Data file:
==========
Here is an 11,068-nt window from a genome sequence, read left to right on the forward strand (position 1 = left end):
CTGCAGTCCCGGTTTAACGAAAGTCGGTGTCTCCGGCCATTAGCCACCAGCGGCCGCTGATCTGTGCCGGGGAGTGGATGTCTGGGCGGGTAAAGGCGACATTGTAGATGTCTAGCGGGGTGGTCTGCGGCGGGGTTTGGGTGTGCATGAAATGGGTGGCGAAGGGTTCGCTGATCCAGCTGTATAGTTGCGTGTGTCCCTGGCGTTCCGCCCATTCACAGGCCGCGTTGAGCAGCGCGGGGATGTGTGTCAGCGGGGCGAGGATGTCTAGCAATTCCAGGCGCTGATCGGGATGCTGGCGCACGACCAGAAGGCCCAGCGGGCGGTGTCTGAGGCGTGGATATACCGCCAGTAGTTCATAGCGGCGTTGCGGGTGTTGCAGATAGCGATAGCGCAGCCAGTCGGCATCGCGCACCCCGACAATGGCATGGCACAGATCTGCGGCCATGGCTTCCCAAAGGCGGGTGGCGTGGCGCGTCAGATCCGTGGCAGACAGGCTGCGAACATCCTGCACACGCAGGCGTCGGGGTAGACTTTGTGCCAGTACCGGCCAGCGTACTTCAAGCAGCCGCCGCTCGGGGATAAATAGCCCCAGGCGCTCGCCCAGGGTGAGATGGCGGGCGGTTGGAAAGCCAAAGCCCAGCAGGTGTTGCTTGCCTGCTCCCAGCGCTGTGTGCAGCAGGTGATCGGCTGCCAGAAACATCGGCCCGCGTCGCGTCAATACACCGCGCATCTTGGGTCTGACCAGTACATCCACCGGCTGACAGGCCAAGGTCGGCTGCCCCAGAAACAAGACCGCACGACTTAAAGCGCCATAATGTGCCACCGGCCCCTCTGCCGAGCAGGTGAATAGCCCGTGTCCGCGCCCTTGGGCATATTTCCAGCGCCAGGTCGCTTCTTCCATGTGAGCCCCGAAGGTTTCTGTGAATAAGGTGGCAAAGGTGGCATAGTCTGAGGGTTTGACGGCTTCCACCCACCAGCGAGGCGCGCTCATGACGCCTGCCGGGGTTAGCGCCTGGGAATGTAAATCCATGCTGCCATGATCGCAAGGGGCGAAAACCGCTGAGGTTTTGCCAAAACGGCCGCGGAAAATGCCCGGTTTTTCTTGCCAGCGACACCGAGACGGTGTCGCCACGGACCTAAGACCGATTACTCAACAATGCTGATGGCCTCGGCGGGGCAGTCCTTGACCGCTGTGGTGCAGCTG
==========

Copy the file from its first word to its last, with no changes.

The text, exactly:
Here is an 11,068-nt window from a genome sequence, read left to right on the forward strand (position 1 = left end):
CTGCAGTCCCGGTTTAACGAAAGTCGGTGTCTCCGGCCATTAGCCACCAGCGGCCGCTGATCTGTGCCGGGGAGTGGATGTCTGGGCGGGTAAAGGCGACATTGTAGATGTCTAGCGGGGTGGTCTGCGGCGGGGTTTGGGTGTGCATGAAATGGGTGGCGAAGGGTTCGCTGATCCAGCTGTATAGTTGCGTGTGTCCCTGGCGTTCCGCCCATTCACAGGCCGCGTTGAGCAGCGCGGGGATGTGTGTCAGCGGGGCGAGGATGTCTAGCAATTCCAGGCGCTGATCGGGATGCTGGCGCACGACCAGAAGGCCCAGCGGGCGGTGTCTGAGGCGTGGATATACCGCCAGTAGTTCATAGCGGCGTTGCGGGTGTTGCAGATAGCGATAGCGCAGCCAGTCGGCATCGCGCACCCCGACAATGGCATGGCACAGATCTGCGGCCATGGCTTCCCAAAGGCGGGTGGCGTGGCGCGTCAGATCCGTGGCAGACAGGCTGCGAACATCCTGCACACGCAGGCGTCGGGGTAGACTTTGTGCCAGTACCGGCCAGCGTACTTCAAGCAGCCGCCGCTCGGGGATAAATAGCCCCAGGCGCTCGCCCAGGGTGAGATGGCGGGCGGTTGGAAAGCCAAAGCCCAGCAGGTGTTGCTTGCCTGCTCCCAGCGCTGTGTGCAGCAGGTGATCGGCTGCCAGAAACATCGGCCCGCGTCGCGTCAATACACCGCGCATCTTGGGTCTGACCAGTACATCCACCGGCTGACAGGCCAAGGTCGGCTGCCCCAGAAACAAGACCGCACGACTTAAAGCGCCATAATGTGCCACCGGCCCCTCTGCCGAGCAGGTGAATAGCCCGTGTCCGCGCCCTTGGGCATATTTCCAGCGCCAGGTCGCTTCTTCCATGTGAGCCCCGAAGGTTTCTGTGAATAAGGTGGCAAAGGTGGCATAGTCTGAGGGTTTGACGGCTTCCACCCACCAGCGAGGCGCGCTCATGACGCCTGCCGGGGTTAGCGCCTGGGAATGTAAATCCATGCTGCCATGATCGCAAGGGGCGAAAACCGCTGAGGTTTTGCCAAAACGGCCGCGGAAAATGCCCGGTTTTTCTTGCCAGCGACACCGAGACGGTGTCGCCACGGACCTAAGACCGATTACTCAACAATGCTGATGGCCTCGGCGGGGCAGTCCTTGACCGCTGTGGTGCAGCTG